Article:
Giraffe, printed by Hans Adam (Nuremberg), based on an original drawing by Melchior Lorck who had seen the animal in Constantinople in 1559.
Inscription: “Eyn seltzam und Wunderbarlich Thier / Der gleichen von Uns vor nie gesehen worden ect. Dis Thier wird Surnappa genant / Und ist von der erden an mit Sampt dem Kopff / höher als fünff mann hoch / hat zwey Eyssenfarbe hörnle / Gladt an seinem leyb. Von schöner farb / Wie dan soliches alles ordentlich und vleissig / Geconterfect ist worden / durch Melchior Lürig zu Constaninopel / und eynem guten Freunt herauß ins Teiitschland / von selzamkeyt wegen geschickt wieß hier entgegen stat / und ist dem Türkischen Keisser daselbst verehrt worden im 1559. Jar.”
Opera and theater costumes.The whole book is readable online HERE and I can only recommend you to scroll through it. There is some amazing stuff. I could only put a couple pictures here but there is a whole lot more. Go for it !
This unusual image appears in a text known as the Cosmographia, a history of the world written by Sebastian Münster, who published it in 1544. The text was very popular: over 24 editions appeared, among which many in the vernacular, including English. The success of the book was in large part due to its illustrations, woodcuts made by Hans Holbein the Younger and others. This image depicting some of the fantastic creatures that walked the earth emphasizes how different the worldview was in the 16th century. I love how the decorator - in an attempt to not expose any critical body parts - gave the figures something that looks like swimming trunks. When I look at this picture I can’t help seeing a family of fantastic creatures having a good time at the beach. Wearing Speedos.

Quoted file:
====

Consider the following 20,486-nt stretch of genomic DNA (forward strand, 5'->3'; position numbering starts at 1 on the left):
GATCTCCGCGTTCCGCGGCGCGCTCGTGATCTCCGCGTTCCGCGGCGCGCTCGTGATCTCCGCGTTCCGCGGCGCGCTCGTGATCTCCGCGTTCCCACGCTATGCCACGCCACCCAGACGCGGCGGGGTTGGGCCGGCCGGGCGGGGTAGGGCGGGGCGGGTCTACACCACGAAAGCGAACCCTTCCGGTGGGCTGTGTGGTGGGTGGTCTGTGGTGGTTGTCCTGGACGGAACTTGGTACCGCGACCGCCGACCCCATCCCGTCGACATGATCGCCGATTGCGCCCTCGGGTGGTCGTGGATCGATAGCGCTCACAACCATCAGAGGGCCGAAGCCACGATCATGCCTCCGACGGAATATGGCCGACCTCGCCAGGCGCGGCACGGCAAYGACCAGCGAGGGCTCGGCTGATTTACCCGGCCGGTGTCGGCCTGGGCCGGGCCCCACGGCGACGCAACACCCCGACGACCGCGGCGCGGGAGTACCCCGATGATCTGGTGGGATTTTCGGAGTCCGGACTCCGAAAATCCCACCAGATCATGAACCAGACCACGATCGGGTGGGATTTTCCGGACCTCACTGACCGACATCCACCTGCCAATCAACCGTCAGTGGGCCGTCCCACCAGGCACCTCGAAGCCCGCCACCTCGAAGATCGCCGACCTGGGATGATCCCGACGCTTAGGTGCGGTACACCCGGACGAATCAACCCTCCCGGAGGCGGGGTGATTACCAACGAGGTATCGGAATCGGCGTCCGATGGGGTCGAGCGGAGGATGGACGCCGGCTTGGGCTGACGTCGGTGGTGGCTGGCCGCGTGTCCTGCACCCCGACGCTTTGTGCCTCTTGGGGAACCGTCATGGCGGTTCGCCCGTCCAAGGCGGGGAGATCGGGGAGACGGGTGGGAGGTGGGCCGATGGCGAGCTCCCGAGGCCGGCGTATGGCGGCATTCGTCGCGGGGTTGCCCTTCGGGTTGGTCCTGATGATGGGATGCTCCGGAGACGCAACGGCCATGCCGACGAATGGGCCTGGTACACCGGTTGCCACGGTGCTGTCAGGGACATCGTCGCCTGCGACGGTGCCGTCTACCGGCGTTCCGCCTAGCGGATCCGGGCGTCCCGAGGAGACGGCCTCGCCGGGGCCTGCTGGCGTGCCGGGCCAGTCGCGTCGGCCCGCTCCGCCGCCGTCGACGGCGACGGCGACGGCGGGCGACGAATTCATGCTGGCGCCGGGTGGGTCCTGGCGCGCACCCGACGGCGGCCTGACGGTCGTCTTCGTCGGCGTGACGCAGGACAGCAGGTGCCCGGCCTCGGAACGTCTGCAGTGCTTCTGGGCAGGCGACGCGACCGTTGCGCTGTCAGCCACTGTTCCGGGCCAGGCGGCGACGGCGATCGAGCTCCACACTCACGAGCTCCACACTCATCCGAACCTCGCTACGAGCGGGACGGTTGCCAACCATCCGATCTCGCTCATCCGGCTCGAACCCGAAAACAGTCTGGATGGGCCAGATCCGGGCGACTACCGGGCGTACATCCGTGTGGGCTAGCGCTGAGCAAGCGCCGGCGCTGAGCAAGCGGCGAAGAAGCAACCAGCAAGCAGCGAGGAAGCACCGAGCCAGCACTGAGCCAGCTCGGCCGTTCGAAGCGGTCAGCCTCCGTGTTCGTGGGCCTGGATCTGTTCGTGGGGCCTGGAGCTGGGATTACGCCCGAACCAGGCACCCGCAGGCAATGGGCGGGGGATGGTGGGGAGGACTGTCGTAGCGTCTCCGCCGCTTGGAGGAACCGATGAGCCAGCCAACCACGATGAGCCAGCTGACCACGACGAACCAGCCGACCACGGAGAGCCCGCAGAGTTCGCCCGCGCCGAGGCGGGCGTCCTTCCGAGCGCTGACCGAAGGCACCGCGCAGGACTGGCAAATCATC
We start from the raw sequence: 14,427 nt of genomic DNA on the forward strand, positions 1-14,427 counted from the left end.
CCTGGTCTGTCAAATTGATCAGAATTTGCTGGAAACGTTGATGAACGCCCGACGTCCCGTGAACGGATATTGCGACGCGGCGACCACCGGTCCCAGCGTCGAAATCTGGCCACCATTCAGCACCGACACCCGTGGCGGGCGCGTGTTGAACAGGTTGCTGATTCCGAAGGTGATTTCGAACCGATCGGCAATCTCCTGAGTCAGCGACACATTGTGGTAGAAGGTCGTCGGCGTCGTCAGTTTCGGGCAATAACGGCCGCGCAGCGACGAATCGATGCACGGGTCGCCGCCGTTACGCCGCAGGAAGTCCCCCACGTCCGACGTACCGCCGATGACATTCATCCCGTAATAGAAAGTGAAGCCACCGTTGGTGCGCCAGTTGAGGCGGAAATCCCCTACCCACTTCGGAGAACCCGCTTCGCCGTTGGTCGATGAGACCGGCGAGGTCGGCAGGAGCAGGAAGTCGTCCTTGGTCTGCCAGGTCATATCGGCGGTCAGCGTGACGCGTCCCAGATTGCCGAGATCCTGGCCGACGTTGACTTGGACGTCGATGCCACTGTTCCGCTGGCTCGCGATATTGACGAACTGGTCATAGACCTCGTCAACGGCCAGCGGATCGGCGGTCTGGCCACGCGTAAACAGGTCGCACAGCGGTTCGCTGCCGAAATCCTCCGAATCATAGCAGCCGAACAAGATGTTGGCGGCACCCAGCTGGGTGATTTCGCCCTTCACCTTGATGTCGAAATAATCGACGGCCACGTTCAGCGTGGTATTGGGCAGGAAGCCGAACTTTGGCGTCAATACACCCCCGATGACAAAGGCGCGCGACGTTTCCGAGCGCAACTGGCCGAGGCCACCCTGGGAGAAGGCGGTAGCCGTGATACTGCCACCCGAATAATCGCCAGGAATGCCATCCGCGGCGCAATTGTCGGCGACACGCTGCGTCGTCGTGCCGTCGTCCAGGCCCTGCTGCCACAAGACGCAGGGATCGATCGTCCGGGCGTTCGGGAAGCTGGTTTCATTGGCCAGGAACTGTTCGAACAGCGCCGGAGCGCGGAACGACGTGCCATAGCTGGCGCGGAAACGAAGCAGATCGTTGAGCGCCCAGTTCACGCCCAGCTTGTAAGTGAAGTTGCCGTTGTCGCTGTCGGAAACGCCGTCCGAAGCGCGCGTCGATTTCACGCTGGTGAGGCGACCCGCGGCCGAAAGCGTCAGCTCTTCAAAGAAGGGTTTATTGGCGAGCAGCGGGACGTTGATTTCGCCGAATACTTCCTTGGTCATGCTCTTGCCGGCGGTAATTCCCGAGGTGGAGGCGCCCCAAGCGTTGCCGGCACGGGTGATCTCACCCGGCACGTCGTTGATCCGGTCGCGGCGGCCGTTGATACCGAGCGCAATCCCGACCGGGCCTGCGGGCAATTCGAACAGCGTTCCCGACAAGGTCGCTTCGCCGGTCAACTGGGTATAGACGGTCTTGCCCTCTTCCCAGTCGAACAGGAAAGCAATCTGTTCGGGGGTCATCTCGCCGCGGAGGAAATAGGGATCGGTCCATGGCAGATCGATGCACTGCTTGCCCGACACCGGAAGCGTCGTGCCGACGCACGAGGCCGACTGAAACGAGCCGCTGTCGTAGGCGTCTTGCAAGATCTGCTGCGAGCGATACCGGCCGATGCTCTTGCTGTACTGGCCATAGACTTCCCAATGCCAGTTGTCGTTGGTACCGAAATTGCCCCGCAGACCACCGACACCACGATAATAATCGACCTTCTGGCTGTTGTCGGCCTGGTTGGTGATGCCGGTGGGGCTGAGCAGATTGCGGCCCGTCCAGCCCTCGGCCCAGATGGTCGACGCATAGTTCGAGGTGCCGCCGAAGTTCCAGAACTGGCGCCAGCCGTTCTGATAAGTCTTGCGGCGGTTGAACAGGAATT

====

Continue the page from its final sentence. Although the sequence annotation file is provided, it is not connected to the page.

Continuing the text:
Pic: Sebastian Münster, Cosmographia (more information in this Wikipedia entry).
So smidgepigeon (thanks for the compliments by the way !) requested a bit more information about my story. As I plan to rework on this project from next october on (and hopefully turn it into something publishable) the story is subject to change, plus there is a bit of a twist in the ending that I’d like to keep for myself, but AAAAANYWAYS here is roughly how it goes :
A creature lives in a mountain, it’s faceless and depressed and never moves, it has forgotten how to get out or even how to move. Until the day the miners next door decide to dynamite the mountain to find more coal. The creature is then freed and eats the first man it sees. By doing so it discovers that its face turns into the man’s. It remembers that it can turn into anything it eats, and then decides to have a bit of fun and experiment by eating various things in the mining city nearby. (this is the part where I have my fun with techniques and shapeshifting characters)
I don’t want to say a lot more. But in the end the creature turns up not to be such a threat to the poor and small city. Humans and creature make a bargain and they kind of save each other (the creature is saved from boredom and loss of identity, the city is saved from decay and desertification…)
Voilà ! hope that clears things up a bit, and sorry for any language mistakes I might have made in my text (english is not my mother tongue.)